The cost of college is a rip-off.

I finally started reading Malcom Gladwell’s book, Outliers. Although written in 2008, it is still relevant today. One story in particular got me going down a rabbit hole. It is the story of Ted Friedman and how he managed to pay for college by himself in the 50's.

I will not delve into the details of his story, but I want to highlight that his first year of college at the University of Michigan was a whopping $450. He saved up enough money for his tuition while working over the summer in the Catskills.

This really struck me and got me going back to look at the data (also, I want to note that I am not picking on UPenn, I just happened to come across these pictures).

The median family income of the 50’s was about $3,319 annually. That is, half of families earned less than $3,319 and half of families earned more than that.

The cost of undergraduate tuition at the University of Pennsylvania for the period of 1950–1959 was $600, see below:

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Breaking it down by the percentage of family income, it would have cost a family about 18.% percent of their annual income to send one child to school.

Let’s fast forward to today.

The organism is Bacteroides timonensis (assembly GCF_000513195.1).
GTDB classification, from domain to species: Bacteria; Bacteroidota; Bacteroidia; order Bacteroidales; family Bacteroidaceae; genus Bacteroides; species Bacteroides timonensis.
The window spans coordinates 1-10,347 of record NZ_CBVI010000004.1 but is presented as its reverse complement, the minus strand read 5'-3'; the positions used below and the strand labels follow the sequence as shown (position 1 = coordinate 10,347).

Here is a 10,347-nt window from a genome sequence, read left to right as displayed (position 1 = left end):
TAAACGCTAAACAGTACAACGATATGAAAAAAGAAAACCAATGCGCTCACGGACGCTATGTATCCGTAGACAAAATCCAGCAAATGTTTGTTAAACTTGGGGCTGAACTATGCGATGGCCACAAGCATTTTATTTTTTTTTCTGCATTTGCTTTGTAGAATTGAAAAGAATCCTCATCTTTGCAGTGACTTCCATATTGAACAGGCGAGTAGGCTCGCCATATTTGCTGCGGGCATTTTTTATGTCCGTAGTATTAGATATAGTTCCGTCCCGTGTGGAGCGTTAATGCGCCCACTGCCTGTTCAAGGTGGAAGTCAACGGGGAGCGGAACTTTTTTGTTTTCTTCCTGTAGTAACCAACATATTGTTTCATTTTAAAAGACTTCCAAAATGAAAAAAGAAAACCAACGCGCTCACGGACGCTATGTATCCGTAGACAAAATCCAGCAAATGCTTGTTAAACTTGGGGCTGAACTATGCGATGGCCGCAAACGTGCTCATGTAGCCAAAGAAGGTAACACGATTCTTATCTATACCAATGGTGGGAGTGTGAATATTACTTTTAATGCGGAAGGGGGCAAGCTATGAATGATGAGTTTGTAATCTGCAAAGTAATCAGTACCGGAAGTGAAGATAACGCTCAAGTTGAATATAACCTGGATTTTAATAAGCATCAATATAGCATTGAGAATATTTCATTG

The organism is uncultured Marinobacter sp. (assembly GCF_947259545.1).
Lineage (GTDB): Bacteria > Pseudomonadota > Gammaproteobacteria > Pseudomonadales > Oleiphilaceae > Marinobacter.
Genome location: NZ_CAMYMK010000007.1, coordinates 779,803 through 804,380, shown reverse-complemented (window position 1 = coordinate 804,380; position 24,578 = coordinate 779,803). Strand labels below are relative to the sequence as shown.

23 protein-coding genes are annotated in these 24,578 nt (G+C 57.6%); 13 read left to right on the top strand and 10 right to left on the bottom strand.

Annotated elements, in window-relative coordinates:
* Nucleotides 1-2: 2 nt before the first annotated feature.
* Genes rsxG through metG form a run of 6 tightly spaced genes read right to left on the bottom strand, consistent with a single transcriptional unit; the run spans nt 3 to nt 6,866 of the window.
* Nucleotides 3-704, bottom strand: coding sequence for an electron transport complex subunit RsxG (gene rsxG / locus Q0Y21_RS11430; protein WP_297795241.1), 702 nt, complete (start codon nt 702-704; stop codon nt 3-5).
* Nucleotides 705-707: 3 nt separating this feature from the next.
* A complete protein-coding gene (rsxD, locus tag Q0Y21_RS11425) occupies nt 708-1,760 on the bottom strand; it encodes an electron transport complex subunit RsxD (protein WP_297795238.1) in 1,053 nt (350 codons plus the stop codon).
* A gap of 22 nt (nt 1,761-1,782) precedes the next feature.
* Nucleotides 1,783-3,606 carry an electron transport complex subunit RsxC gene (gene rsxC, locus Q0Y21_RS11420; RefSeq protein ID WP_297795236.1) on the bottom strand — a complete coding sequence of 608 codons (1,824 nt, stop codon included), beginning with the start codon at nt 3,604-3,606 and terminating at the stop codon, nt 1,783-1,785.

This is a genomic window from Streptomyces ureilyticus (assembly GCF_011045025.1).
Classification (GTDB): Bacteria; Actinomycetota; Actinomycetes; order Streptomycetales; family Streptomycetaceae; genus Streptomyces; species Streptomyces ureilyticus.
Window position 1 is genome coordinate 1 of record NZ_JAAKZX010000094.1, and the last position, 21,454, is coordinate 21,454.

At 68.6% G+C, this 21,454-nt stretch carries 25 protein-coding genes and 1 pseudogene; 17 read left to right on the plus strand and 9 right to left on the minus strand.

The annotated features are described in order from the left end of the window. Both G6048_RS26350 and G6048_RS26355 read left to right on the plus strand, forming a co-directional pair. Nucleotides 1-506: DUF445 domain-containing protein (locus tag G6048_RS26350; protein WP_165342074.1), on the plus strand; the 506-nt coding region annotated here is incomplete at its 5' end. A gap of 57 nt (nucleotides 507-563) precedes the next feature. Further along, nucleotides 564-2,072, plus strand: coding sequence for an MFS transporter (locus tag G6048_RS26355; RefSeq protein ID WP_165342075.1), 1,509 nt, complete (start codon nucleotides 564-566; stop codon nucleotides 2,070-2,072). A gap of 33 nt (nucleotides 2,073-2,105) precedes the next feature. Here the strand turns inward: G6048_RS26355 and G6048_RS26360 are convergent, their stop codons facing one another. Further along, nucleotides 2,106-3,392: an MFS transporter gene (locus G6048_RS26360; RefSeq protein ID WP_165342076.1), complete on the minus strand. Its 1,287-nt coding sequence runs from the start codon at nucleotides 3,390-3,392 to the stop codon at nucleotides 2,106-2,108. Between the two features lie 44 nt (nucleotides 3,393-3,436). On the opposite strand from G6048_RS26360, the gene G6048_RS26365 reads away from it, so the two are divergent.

The median family income in the US is $57,230 annually.

Let’s take a look at the average cost of an undergraduate degree by in-state, out of state, and private.

The average tuition cost for in-state colleges and universities today is about $25,290.

The average tuition cost for out-of-state colleges and universities today is about $40,940.

The average tuition cost for private colleges and universities today is about $50,900.

Let’s break that down by percentage of family income for each.

In-state: 44.1% of family income

Out-of-state: 72% of family income

Private: 89% of family income

Just for fun, let me show you what the cost of tuition is at UPenn this year.

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That’s right, families should budget for $59,916, that is, if the kid wants to stay home while attending (hoping that they live within driving distance of the campus). That is $2,686 more than the median family income.

Going back to Ted Friedman’s story, let’s just say that the days of trying to pay for college with your summer pocket money is long over.

The book Outliers is a great reminder of how much luck and timing plays a factor in someone’s success. With these facts, unfortunately the future looks very bleak for some of us.

Please comment below, I will be happy to read your thoughts on this problem.

Written by

Web Developer, Product Manage, Startup Advisor and Occasional Angel Investor on @joinrepublic. www.ryanmorrison.io

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